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Justice and gender

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    Hawaii Intermediate Court of Appeals Judge Katherine Leonard questioned a defense sttorney during an appeal of Shane Mark's conviction in the shooting death of a police officer. Leonard, nominated by Gov. Linda Lingle, would be only the third woman to serve on the state's highest court.
    Gov. Linda Lingle, who chose Katherine Leonard for chief justice of the Hawaii Supreme Court, said the judge's experience and talent, not her gender, were the factors in the decision.

H awaii was quick during the year of statehood to place a woman on the state Supreme Court. Since then, the state has been slow to name other women to the judiciary. In fact, it took 34 years before another woman was appointed to the Supreme Court.

While gender may not be mentioned publicly, it looms in the background as senators conduct hearings this week on Gov. Linda Lingle’s nomination of Katherine Leonard as chief justice of the high court.

A resolution approved by the state Senate this year called for more women judges. A year ago, 27, or 35 percent, of Hawaii’s 77 judges were women, exceeding the 33 percent that a report by the New York-based Center for Women in Government and Civil Society called "critical mass"—the point at which women start exercising significant influence."

Since then, seven women have announced their early retirement from the Hawaii bench. That has reduced their numbers by nearly one-fourth, prompting the Senate resolution calling for Lingle to "use and consider gender equality when appointing judges and justices in the future."

In this context, Leonard would seem to be a slam dunk. But her supporters aren’t so sure.

"Her gender may be being used against her," said Lane Hornfeck, who heads the Hawaii Women Lawyers’ Judicial Equity Committee, who cited criticism that Leonard lacks administrative experience. "There may be a double standard being applied to her."

THE FIRST woman to be named to Hawaii’s Supreme Court was Rhoda V. Lewis, appointed in 1959 by Republican Gov. William Quinn. Lewis had been an assistant state attorney general and registered as a Republican only a year before her appointment. When her term expired in 1967, Democratic Gov. John Burns chose not to reappoint her, apparently for partisan reasons.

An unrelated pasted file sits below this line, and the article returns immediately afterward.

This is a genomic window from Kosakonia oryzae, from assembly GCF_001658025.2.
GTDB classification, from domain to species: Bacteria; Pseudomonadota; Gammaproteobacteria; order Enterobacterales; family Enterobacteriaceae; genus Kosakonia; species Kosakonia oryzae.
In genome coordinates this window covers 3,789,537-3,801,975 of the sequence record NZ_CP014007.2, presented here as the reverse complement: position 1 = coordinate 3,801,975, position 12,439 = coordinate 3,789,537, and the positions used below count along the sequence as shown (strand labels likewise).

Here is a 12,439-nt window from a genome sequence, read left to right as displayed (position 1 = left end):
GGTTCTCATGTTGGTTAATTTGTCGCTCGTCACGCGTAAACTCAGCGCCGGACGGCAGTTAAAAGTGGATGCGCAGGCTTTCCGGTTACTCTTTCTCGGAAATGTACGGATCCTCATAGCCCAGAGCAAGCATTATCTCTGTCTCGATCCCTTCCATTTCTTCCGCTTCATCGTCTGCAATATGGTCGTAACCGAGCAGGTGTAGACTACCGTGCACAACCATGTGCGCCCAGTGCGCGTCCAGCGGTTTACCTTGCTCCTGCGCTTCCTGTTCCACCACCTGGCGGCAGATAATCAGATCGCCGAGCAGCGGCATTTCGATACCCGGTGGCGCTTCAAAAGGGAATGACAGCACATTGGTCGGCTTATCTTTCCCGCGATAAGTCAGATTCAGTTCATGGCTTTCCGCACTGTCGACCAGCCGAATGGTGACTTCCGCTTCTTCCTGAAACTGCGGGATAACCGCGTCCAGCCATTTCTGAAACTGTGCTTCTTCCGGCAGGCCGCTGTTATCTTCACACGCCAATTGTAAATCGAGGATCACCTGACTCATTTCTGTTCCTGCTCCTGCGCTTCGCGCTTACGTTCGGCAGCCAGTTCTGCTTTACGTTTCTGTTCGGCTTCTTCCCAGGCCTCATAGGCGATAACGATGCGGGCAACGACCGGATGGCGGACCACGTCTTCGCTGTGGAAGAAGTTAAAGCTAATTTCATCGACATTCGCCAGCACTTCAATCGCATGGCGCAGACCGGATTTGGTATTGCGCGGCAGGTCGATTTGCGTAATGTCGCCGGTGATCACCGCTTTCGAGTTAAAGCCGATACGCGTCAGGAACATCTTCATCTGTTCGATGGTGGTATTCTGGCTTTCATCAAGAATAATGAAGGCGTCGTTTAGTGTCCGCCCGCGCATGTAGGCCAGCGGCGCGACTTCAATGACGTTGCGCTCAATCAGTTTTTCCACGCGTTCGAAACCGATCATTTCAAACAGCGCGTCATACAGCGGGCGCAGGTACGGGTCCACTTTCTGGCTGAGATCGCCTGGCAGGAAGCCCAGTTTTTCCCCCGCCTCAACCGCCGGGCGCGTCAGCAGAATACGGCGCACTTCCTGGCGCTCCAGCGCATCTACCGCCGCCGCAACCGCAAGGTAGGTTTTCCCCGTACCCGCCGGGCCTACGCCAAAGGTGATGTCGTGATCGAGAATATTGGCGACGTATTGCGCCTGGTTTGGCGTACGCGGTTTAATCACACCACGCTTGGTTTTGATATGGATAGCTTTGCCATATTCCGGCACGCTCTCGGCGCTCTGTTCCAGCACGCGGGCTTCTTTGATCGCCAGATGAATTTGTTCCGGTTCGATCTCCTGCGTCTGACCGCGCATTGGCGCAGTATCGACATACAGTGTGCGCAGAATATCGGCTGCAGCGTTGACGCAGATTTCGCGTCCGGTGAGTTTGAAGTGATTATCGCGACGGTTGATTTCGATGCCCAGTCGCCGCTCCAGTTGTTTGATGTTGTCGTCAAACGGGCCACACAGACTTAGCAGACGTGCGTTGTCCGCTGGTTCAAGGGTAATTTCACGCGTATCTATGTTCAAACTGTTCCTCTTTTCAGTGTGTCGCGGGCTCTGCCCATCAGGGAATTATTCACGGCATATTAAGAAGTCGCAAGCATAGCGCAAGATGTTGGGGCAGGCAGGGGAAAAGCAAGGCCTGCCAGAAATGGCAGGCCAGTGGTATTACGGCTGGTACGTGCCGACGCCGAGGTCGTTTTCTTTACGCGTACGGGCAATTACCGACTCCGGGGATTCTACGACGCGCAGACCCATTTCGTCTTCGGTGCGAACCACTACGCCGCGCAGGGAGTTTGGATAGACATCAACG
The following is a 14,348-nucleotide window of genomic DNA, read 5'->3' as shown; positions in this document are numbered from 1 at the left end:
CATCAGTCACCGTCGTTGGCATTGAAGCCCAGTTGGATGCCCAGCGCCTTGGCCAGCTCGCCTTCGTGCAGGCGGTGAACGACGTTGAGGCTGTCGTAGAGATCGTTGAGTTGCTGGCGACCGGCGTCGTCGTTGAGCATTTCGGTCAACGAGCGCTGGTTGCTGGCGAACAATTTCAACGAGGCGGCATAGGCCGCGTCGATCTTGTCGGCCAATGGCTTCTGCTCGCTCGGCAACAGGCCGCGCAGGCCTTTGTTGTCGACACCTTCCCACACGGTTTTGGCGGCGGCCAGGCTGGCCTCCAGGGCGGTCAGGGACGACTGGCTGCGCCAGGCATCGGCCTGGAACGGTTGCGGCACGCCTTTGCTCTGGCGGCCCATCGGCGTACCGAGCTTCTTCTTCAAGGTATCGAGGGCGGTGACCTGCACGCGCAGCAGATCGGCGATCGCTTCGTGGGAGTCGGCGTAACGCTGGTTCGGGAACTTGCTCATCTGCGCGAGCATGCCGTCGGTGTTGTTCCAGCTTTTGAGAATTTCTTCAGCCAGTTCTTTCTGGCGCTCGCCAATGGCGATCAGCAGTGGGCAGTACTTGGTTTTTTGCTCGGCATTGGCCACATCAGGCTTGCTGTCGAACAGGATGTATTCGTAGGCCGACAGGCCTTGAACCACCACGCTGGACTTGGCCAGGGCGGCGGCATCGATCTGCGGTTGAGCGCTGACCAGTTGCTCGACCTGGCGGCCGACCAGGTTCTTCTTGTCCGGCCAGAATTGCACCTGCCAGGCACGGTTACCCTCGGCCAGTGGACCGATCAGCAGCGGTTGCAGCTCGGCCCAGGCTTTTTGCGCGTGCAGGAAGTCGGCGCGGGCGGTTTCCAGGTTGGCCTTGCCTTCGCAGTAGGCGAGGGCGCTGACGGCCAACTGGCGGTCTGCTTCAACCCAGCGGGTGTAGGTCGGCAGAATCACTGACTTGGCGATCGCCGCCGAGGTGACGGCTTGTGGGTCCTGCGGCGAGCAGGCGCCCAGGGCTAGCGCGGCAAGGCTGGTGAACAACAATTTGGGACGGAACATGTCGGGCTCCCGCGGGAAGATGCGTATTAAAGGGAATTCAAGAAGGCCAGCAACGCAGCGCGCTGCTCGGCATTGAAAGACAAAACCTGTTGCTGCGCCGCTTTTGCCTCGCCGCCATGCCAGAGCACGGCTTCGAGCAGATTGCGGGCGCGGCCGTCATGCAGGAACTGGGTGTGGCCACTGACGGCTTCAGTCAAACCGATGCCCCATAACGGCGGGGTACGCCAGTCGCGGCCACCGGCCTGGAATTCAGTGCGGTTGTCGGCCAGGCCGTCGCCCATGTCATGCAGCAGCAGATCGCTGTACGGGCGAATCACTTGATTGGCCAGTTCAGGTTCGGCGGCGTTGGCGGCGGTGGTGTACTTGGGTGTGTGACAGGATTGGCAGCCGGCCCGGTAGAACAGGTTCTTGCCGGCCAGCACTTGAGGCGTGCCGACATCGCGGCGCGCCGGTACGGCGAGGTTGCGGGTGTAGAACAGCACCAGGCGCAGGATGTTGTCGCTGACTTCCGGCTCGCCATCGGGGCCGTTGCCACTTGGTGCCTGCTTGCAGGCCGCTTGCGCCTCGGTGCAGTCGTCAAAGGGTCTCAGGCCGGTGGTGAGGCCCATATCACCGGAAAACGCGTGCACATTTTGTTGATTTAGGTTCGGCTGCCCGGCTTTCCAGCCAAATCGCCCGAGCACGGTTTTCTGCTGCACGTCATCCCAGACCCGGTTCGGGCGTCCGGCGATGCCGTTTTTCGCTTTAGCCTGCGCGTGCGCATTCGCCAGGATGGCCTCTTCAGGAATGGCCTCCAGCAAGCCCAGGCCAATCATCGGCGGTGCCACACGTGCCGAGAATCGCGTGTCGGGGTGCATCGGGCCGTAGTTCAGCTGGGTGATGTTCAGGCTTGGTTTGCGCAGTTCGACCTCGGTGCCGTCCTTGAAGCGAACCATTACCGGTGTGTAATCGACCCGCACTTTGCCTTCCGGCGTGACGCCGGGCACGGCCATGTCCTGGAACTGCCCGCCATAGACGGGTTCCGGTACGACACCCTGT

By 1970, only 16 women were practicing law in Hawaii, according to the Hawaii State Bar Association. Betty Vitousek that year was appointed to the Family Court bench, becoming the only woman in the Judiciary at the time. By 1975, the number of women practicing law rose to 44, but that accounted for only 2.5 percent of Hawaii’s lawyers. About 40 percent of the state’s 47,000 lawyers now are women.

No other woman was appointed to the state’s high court until 1993, when Gov. John Waihee nominated Paula Nakayama, who is serving her second 10-year term, authorized by the Judicial Selection Commission. She is the only woman now on the five-justice court. If Leonard’s nomination is confirmed, men still would have a 3-2 majority on the court.

Elsewhere, women jurists in high places are more common. Twenty of the country’s state chief justices are women. California Gov. Arnold Schwarzenegger has nominated Tani Cantil-Sakuye to be the Golden State’s first woman chief justice, giving women a majority on California’s Supreme Court for the first time. Three other states now give women a majority on their high courts.

BUT BEYOND gender equity, how important is it that women wear the black robe? Retired U.S. Supreme Court Justice Sandra Day O’Connor has famously remarked that "at the end of the day, a wise old man and a wise old woman will reach the same conclusion in deciding cases."

Conversely, after hearing a case last year involving the strip search of a 13-year-old girl, U.S. Justice Ruth Bader Ginsburg said to USA Today of her fellow justices, "They have never been a 13-year-old girl. It’s a very sensitive age for a girl. I didn’t think that my colleagues, some of them, quite understood."

When asked if she experienced a case with such diverse perspectives in her 20 years on the Hawaii’s Circuit Court—where she was the first woman to be named to such a post—retired judge Marie Milks gave an emphatic "yes." However, she declined to comment further because of the growing controversy about Leonard’s nomination.

"I certainly appreciate the significance of nominating a woman for this position," along with her University of Hawaii law degree, Honolulu lawyer Eric Seitz wrote in a letter to the bar association in opposing Leonard’s nomination.

However, Seitz noted that Leonard has only two years of experience as an associate judge on the state Intermediate Court of Appeals. He added that he was "not aware that Judge Leonard has any experience as an administrator, let alone in any job equivalent to the leadership position for a branch of state government."

Karl Kobayashi, head of Leonard’s Carlsmith Ball law firm, said in a letter to the media that Leonard has "assisted with management" of the firm and performed tasks that "have given her practical insight into leading and managing a private business enterprise."

Hornfeck said it was "just wrong" for Seitz to attack Leonard’s administrative experience "because he admits in his submission to the HSBA that he has no personal experience or knowledge of her background."

In addition, she said, administrative experience "wasn’t something that was a factor in appointing Chief Justice (Ronald) Moon, or frankly, any of the other three chief justices we’ve had."


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